Labyrinth is defined as “an intricate combination of paths or passages in which it is difficult to find one’s way or to reach the exit.” Our parenting journey can often feel the same. Changing generational terminology creates dynamic intergenerational conversations. “Digital immigrants” is the phrase coined to describe persons like today’s parents who weren’t born into the world of texting, Twitter, Instagram, Skype, etc. Our children are products of this world, and so are termed as being “digital natives.”
During our school days, our communication tools involved letter writing and telephoning. When sharing this history with our kids the response is often a look of utter stupefaction. For them it is simply incomprehensible. This generational reaction repeats itself continually throughout the ages. We remember our own parents coming to grips with unfolding fashion trends and unconventional hairstyles.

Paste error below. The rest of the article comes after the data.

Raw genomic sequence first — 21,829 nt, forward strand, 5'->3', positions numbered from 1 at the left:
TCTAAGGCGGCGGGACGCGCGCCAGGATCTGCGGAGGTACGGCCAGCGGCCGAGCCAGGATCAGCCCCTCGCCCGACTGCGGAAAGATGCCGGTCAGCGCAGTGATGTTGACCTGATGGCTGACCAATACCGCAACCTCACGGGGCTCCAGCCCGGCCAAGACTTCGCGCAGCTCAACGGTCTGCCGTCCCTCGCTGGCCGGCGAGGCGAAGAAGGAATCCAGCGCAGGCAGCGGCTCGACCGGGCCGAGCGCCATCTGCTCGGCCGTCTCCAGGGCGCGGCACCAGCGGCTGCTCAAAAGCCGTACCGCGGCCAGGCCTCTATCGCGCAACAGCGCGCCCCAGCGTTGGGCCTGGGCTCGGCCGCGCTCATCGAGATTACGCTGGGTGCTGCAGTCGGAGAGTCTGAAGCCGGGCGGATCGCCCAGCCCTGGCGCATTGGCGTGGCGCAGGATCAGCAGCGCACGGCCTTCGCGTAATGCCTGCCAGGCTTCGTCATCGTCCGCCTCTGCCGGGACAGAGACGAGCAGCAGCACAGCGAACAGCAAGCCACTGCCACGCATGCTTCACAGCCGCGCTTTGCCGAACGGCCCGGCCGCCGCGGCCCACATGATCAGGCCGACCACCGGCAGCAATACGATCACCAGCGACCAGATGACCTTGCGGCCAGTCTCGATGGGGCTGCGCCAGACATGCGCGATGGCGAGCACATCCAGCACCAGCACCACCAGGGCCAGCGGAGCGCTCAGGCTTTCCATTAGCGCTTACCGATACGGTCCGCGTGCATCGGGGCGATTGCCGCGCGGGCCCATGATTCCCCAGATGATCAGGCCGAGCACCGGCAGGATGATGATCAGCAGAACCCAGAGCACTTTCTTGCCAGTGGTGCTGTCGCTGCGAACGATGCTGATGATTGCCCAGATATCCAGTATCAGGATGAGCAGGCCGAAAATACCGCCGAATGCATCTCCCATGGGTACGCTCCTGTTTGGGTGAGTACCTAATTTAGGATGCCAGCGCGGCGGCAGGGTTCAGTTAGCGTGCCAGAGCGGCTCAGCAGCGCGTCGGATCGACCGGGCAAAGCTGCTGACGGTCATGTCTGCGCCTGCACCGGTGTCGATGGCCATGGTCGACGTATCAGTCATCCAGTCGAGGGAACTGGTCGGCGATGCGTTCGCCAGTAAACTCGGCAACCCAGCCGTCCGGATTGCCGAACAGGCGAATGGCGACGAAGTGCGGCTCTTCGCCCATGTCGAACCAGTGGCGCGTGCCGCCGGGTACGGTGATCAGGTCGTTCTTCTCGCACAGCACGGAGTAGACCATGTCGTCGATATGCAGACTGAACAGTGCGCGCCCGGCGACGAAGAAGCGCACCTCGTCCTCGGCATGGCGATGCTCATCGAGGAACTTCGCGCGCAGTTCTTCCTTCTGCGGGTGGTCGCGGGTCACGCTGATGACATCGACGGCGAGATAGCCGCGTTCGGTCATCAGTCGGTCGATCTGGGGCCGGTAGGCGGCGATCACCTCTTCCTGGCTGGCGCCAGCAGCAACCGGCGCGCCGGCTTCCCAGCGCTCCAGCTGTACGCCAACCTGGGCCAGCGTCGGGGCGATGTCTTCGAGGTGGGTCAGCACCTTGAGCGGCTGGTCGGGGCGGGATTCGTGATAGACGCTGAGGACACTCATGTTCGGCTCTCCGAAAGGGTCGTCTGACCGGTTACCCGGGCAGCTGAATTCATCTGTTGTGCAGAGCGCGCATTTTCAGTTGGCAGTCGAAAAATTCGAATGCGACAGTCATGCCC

Being 21st century Catholic parents is a challenging vocation. We are instilling our faith values amidst a storm of conflicting secular values. The pursuit of personal gratification through materialism confronts our kids continually. “Buy this product and it will show everyone that you are cool” is the media message. In addition to this media influence our kids also face peer pressure. The values proposed through these forces are powerful and create frequent tension with our kids. It is tough being a kid today in my view. The constant bombardment of anti-Catholic messages is powerful and ever present.
What are we to do? Time to talk and listen is critical in maintaining a healthy, loving family relationship. When answering NO to a request, it is imperative that we logically and patiently explain our decision-making process. Ongoing, respectful dialogue between both parties is essential in reaching an agreement.
Being proactive in establishing house rules that demonstrate the expectations of your family is key. Assigning tasks promotes responsibility (dishes, garbage collection, etc.) It demonstrates that a family involves sharing the load. For teens a pre-established curfew time needs to be established through a collaborative discussion. Dogmatic rule, as research and history has proven, is doomed to be a failed course of action.